• Infections caused by more than one type of bacteria if each type is susceptible to a different antibiotic

Antibiotic Resistance

Bacteria, like all living organisms, change over time in response to environmental challenges. Because of the widespread use and misuse of antibiotics, bacteria are constantly exposed to these drugs. Although many bacteria die when exposed to antibiotics, some develop resistance to the drugs’ effects. For example, 50 years ago, Staphylococcus aureus (a common cause of skin infections) was very sensitive to penicillin. But over time, strains of this bacteria developed an enzyme able to break down penicillin, making the drug ineffective. Researchers responded by developing a form of penicillin that the enzyme could not break down, but after a few years, the bacteria adapted and became resistant to this modified penicillin. Other bacteria have also developed resistance to antibiotics.

Medical research continues to develop drugs to combat bacteria. But people can help prevent the development of resistance in bacteria by

  • Taking antibiotics only when necessary (that is, people should take antibiotics only for infections caused by bacteria, not for those caused by viruses such as a cold or the flu)

  • Not asking doctors to prescribe antibiotics for viral infections, such as the common cold or the flu

Did You Know...

  • If a virus is causing the infection, taking antibiotics is useless and can contribute to the development of resistance in bacteria.

Taking Antibiotics

For severe bacterial infections, antibiotics are usually first given by injection (usually into a vein but sometimes into a muscle). When the infection is controlled, antibiotics can then be taken by mouth.

For less severe infections, antibiotics can be taken by mouth from the start.

Antibiotics need to be taken until the infecting bacteria are eliminated from the body, which may be days after the symptoms disappear. Antibiotics are rarely given for fewer than 5 days. (An exception is certain uncomplicated urinary tract infections.) Stopping treatment too soon can result in a return of the infection.

A doctor, nurse, or pharmacist can explain how the prescribed antibiotic should be taken and what side effects it may have. Some antibiotics must be taken on an empty stomach. Others should be taken with food. Metronidazole, a common antibiotic, causes an unpleasant reaction with alcohol. Also, some antibiotics can interact with other drugs that people may be taking, possibly reducing the effectiveness or increasing the side effects of the antibiotic or the other drugs. Some antibiotics make the skin sensitive to sunlight.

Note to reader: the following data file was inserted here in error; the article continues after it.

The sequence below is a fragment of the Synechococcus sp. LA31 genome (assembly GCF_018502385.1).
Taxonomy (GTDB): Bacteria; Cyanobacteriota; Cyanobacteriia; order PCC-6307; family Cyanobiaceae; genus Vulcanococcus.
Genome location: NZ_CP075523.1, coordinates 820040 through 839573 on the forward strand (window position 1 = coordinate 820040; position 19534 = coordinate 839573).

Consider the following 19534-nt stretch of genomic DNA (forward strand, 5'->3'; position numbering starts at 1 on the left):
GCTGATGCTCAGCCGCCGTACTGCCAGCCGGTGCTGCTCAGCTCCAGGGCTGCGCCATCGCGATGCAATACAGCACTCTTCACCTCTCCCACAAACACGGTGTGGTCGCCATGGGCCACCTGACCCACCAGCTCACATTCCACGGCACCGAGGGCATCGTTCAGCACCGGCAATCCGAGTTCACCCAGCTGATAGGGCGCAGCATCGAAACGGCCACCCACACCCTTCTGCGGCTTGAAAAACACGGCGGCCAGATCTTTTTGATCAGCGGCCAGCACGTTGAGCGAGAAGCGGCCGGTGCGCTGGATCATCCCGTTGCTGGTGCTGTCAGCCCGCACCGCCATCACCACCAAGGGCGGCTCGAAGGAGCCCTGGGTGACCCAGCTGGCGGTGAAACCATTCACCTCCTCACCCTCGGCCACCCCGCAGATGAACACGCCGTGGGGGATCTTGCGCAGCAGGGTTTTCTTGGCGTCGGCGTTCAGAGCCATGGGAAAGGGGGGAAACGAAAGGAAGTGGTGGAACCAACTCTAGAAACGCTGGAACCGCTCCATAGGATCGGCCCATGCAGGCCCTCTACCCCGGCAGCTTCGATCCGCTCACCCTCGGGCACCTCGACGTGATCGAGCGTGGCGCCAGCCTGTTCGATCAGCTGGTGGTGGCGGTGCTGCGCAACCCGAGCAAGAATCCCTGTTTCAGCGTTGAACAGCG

Taking antibiotics to prevent infections

Antibiotics are sometimes used to prevent infections (called prophylaxis). For example, prophylactic antibiotics may be given to

  • People who have been exposed to a person with meningitis to prevent meningitis from developing

  • Some people with abnormal or artificial heart valves before dental and surgical procedures to prevent bacteria from infecting the damaged or artificial valves (such procedures can allow bacteria to enter the body)

  • People undergoing surgery with a high risk of introducing infection (such as major orthopedic or intestinal surgery)

To avoid the development of antibiotic resistance in bacteria, doctors usually give preventive antibiotics for only a short time.

Antibiotics may also be given to people who have a weakened immune system, such as people with leukemia, people taking chemotherapy for cancer, or people with AIDS, because such people are particularly susceptible to serious infections. They may need to take the antibiotics for a long time.

Taking antibiotics during pregnancy and breastfeeding

Generally, antibiotics are used during pregnancy only when the benefits of treatment outweigh the risks (see Drug Use During Pregnancy). Some antibiotics are safer than others. Penicillins, cephalosporins, and erythromycin are among the safest antibiotics to use during pregnancy. Tetracyclines are not used during pregnancy.